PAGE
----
Grave’s case became a precedent for prosecutors to use against pain doctors across the country. Other physicians have lost their licenses under similar scrutiny. Some have prevailed against charges, but only after spending sometimes hundreds of thousands of dollars in their defense.
Cases such as Graves’s allow the government to assert that it is doing something to address the problem of prescription drug addiction while allowing these highly addictive, very dangerous—but very profitable—drugs to stay on the market. These cases have had a chilling effect on many medical practices.
With the promulgation of the CDC opioid prescribing guidelines, physicians see themselves as in even greater legal risk. Guidelines from the federal government, or even from medical specialty groups, are generally treated as “standards of care” and physicians who don’t adhere to them are at greater legal risk if a complaint is filed.
Many physicians no longer make the policy decisions about their practices.
Because of the pressures put on physicians over the last few decades by insurance companies, many physicians in self-defense have joined large practice groups or sold their practices to hospitals. In these circumstances, even if physicians want to be more flexible and treat their patients with more compassion, they are often being told how to treat their patients by practice managers or the legal counsel’s office of the hospital. These individuals are usually even more risk-averse than the doctors themselves and make these decisions without the benefit of seeing their impact on patients.
Physicians have not been trained in how to appropriately withdraw patients from medications.
Physicians mainly get their education in how to prescribe drugs from pharmaceutical company drug representatives or from “thought leaders”, respected physicians hired by the drug companies to deliver scripted talks about the benefits of the drugs. Pharmaceutical companies like having lifelong customers because it enhances their bottom line, so they rarely discuss how to safely withdraw patients from drugs. If they do offer guidance, a faster than optimum dose reduction schedule is often recommended. When that’s done, patients develop withdrawal symptoms that are only relieved by going back on the drug, “proving” they needed the drug.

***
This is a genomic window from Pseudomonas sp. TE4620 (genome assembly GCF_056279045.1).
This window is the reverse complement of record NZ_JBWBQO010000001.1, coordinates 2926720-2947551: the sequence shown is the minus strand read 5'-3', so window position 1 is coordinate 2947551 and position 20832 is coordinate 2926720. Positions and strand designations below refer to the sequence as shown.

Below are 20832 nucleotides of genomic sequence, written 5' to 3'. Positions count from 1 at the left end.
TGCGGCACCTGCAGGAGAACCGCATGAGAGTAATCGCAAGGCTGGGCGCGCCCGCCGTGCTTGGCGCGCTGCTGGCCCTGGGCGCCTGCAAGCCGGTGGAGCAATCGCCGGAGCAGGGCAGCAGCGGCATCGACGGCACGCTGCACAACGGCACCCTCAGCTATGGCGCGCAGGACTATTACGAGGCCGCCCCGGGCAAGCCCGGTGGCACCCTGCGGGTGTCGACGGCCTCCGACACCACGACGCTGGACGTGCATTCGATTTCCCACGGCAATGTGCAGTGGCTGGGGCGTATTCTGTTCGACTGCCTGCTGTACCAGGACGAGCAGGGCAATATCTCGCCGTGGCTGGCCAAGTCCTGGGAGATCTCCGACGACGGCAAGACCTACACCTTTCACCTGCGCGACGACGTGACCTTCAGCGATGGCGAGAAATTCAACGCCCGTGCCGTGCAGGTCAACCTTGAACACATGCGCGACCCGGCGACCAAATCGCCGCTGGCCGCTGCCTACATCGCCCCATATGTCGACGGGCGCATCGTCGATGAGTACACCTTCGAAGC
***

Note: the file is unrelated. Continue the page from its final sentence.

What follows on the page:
Physicians are rarely knowledgeable about alternative pain treatments, and those treatments are rarely accessible to patients.
The CDC guidelines recommend that patients be provided with nonpharmacological therapies prior to a gradual taper from opioids. Physicians have limited knowledge of these treatments. Even when they are knowledgeable about alternative pain treatments, insurance restrictions mean there is little to no coverage and most pain patients can’t afford them. In many cases, many of these services are not available in many communities.
What needs to be done.
The DEA’s reign of terror over physicians needs to end. Physicians need more education about addiction and safely withdrawing patients from opioids. Patients who are comfortable with their long term opioid use who show no evidence of addiction or dose escalation should be offered alternative treatments but allowed to stay the course. Alternative pain treatments need to be adequately covered by insurance companies and all physicians and patients need to be educated about them.